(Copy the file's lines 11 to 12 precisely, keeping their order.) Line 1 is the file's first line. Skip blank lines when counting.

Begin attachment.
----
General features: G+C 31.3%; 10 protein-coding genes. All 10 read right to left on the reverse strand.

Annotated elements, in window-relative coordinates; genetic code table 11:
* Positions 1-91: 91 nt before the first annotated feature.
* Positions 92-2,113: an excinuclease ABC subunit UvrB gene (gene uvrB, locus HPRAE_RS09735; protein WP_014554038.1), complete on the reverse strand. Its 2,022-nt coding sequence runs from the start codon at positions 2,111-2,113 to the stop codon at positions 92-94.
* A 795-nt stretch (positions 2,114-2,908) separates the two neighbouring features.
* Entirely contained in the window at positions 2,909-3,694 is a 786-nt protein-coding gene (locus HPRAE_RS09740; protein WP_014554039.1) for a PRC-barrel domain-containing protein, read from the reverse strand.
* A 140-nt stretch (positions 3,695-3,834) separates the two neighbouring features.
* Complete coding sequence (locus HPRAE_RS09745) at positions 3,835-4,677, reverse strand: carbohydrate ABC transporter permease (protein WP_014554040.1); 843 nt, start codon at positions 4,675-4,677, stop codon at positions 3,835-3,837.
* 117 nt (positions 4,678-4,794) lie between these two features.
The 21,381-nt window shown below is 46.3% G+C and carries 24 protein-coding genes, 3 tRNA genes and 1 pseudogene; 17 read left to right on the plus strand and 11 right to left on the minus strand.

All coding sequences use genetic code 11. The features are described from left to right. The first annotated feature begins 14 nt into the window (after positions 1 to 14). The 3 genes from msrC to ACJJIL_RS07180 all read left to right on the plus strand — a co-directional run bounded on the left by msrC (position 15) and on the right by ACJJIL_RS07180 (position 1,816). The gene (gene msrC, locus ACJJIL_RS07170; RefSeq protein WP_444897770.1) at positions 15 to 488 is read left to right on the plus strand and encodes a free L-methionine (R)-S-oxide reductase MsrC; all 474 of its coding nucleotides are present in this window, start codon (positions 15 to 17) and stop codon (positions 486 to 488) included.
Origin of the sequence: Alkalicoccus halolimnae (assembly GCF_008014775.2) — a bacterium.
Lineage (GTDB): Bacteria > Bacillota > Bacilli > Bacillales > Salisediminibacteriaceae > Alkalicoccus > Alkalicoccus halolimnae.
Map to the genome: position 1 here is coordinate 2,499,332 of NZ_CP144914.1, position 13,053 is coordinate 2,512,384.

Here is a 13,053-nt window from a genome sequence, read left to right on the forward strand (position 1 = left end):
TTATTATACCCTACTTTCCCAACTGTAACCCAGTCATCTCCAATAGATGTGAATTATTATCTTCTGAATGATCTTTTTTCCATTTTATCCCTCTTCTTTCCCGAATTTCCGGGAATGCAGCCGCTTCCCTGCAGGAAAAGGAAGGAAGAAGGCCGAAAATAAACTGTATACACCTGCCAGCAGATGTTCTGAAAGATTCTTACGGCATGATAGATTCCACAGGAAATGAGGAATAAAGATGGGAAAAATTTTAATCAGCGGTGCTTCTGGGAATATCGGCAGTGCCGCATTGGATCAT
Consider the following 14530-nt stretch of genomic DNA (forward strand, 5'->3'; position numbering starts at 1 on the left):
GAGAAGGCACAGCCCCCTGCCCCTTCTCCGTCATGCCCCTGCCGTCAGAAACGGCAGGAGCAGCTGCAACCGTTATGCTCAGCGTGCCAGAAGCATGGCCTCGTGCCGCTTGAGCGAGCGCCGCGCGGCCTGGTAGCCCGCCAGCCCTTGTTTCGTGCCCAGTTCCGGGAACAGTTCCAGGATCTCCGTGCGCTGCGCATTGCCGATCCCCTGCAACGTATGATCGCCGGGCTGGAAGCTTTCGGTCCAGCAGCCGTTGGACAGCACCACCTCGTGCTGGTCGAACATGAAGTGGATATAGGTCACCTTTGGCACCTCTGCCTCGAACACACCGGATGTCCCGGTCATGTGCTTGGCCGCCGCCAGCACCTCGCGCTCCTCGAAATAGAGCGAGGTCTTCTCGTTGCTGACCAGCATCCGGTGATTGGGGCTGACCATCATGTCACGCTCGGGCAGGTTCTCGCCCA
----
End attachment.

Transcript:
All coding sequences use genetic code 11. The features are described from left to right. The first annotated feature begins 14 nt into the window (after positions 1 to 14). The 3 genes from msrC to ACJJIL_RS07180 all read left to right on the plus strand — a co-directional run bounded on the left by msrC (position 15) and on the right by ACJJIL_RS07180 (position 1,816). The gene (gene msrC, locus ACJJIL_RS07170; RefSeq protein WP_444897770.1) at positions 15 to 488 is read left to right on the plus strand and encodes a free L-methionine (R)-S-oxide reductase MsrC; all 474 of its coding nucleotides are present in this window, start codon (positions 15 to 17) and stop codon (positions 486 to 488) included.
Origin of the sequence: Alkalicoccus halolimnae (assembly GCF_008014775.2) — a bacterium.